Senate debates

Tuesday, 28 October 2014


Counter-Terrorism Legislation Amendment (Foreign Fighters) Bill 2014; Second Reading

6:47 pm

Photo of Jacqui LambieJacqui Lambie (Tasmania, Palmer United Party) Share this | Hansard source

I rise to briefly contribute the Counter-Terrorism Legislation Amendment (Foreign Fighters) Bill 2014 and acknowledge the sincere, well thought out and robust contributions other members of this chamber from both sides have made to this legislation. I would also like to thank and pay tribute, once again, to the public servants, security and police officers who risk their lives to protect us from our enemies.

I have real concerns about the impact that this legislation will have on the civil rights and individual democratic freedoms of Australian citizens. I understand that those civil rights and freedoms were hard fought for and that members of our ADF shed blood and died for these freedoms. Those freedoms and rights are a legacy and a precious gift of previous generations, which I cherish and reflect on every time I visit the graves and war memorials in Tasmania. So I am very reluctant to vote for legislation which brings about the lessening of these rights and freedoms for Tasmanians.

However, with the recent and unprecedented rise of Islamic extremism; their vile killings, torture and beheadings of innocents; and the Islamic extremists' declaration of war on Australia and other western nations, followed up with coordinated attacks around the world, there is a clear and pressing social and national security need to strengthen the laws that will enable the brave and courageous public servants, security and police officer do their jobs and protect us all from the maniacs and psychopaths who would do us harm for no other reason than that we will not submit to their will and barbarous medieval culture.

I would like to thank the Attorney-General and head of ASIO for their briefing on this legislation and I am glad that they have taken on board my suggestion regarding a shortening of the sunset clause time frame. The management and carriage of these laws must have strong oversight. The government's sunset time period was 10 years; I would have liked to see a review by the parliament every two to three years. The government has agreed to every four years. This is a good outcome for two important reasons: firstly, to ensure that no inefficiencies or misconduct have crept into the administration and delivery of these laws over time; and to respond to the rapidly changing types and levels of threat posed by the terrorists, their allies and their agents.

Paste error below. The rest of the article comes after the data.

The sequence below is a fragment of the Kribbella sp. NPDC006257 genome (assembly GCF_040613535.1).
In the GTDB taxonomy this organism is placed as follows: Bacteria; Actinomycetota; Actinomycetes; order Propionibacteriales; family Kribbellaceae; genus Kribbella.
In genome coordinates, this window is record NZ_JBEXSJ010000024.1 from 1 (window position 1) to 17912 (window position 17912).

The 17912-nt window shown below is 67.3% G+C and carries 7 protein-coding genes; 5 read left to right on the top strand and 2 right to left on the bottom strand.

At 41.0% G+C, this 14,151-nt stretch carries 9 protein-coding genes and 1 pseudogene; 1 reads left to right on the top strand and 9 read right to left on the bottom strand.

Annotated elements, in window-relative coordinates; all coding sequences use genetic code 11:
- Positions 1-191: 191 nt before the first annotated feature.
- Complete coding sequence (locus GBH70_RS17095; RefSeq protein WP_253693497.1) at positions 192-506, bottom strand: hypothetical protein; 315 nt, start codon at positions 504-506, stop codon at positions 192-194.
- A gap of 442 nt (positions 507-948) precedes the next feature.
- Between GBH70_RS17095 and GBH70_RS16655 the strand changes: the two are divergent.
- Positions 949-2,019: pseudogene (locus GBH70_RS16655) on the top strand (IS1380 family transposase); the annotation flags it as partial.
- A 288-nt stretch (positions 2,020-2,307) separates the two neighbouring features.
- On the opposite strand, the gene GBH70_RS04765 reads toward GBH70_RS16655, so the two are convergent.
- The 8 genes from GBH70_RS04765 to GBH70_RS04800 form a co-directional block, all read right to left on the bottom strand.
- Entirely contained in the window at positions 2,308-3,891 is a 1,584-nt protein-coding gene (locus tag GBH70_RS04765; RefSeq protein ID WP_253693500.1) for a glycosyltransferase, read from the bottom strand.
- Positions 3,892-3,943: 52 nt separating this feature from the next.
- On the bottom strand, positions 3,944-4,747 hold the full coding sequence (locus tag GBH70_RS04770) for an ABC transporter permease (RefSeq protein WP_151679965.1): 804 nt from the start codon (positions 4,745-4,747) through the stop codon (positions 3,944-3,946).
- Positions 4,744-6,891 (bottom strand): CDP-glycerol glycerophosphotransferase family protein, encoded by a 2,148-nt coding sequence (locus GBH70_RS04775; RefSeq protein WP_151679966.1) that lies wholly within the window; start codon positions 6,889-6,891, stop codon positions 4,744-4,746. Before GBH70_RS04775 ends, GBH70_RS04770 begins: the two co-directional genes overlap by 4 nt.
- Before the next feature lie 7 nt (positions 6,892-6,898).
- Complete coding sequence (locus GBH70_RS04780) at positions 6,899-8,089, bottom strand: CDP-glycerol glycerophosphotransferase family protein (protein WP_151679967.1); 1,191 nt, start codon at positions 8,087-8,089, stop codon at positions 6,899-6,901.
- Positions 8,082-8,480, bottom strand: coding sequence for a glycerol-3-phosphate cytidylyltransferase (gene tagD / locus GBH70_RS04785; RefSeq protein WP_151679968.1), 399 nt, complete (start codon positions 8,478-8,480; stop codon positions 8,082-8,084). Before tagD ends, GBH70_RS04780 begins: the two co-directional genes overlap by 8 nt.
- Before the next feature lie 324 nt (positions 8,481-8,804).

Our defence experts tell us that we are in for a long fight—it could be 100 years—against the Islamic terrorists, so a shorter period of review than 10 years contained in this bill would be an appropriate amendment to this legislation. In other words, the sunset clause must allow for review every three years. It is also worthwhile to note in the context of this debate that this legislation and its specific measures are a reaction to an aggressive, hostile ideology which has been adopted by brutal Islamic foreigners and their supporters and allies in Australia. If we are going to find a cure for the disease of extremism, we must attack the extremists' ideology and we must root out and expose the extremists supporters who are living among us, who are more than likely sustained by our welfare entitlements.

This legislation is clearly an attempt to regain control over the radical Islamic groups in Australian. The PM could also regain control over the radical Islamic groups in Australia who are freely preaching hate and urging their followers to strengthen their allegiances to foreign powers. This is by introducing new laws which strip them of the right to vote and receive public benefits. It is easy for the PM to order troops to the Middle East and make out that he is tough on terrorism; but as witnessed by an Islamic radical group's recent rally in Western Sydney and their public statements from its leaders, the PM has for a long time turned a blind eye to the real threat of home-grown terrorism in our own backyard.

Mr al-Wahwah, the president of the radical Islamic group Hizb ut-Tahrir—if the media has reported correctly—has made a speech which contains implied threats of violence against the Australian people and has clearly declared his personal allegiance and his group's allegiance to an anti-democratic foreign power. Under section 44 of the constitution he and his group's members would not be allowed to stand for the Australian parliament because of their divided loyalties and obvious allegiances to foreign powers.

Therefore the Prime Minister should introduce new laws which expand the legal principle of non-allegiance to a foreign power found in section 44 of the Constitution, which strips people who are members of groups like Hizb ut-Tahrir of their Australian citizenship and right to vote. I wonder how many of the people at Mr Al-Wahwah's rally in Western Sydney who are advocating for sharia law and loyalty to foreign powers enjoy Australian social services payments, entitlements and democratic freedoms? If they are going to carry on with that sort of rot the first thing we should ensure is that they do not receive any government funds or entitlements, that they do not have the right to vote and that they are deported immediately. Our taxes should be exclusively reserved for people who love Australia, who have undivided loyalties to our nation and who do not have formal or informal allegiances to foreign powers. They should not be used for those whose loyalties are clearly with foreign religious leaders and foreign anti-democratic laws. I will repeat what I have said before: if your loyalties and allegiances to foreign powers are so strong that you want to live under a foreign law and antidemocratic customs then please leave us in peace and get out of Australia.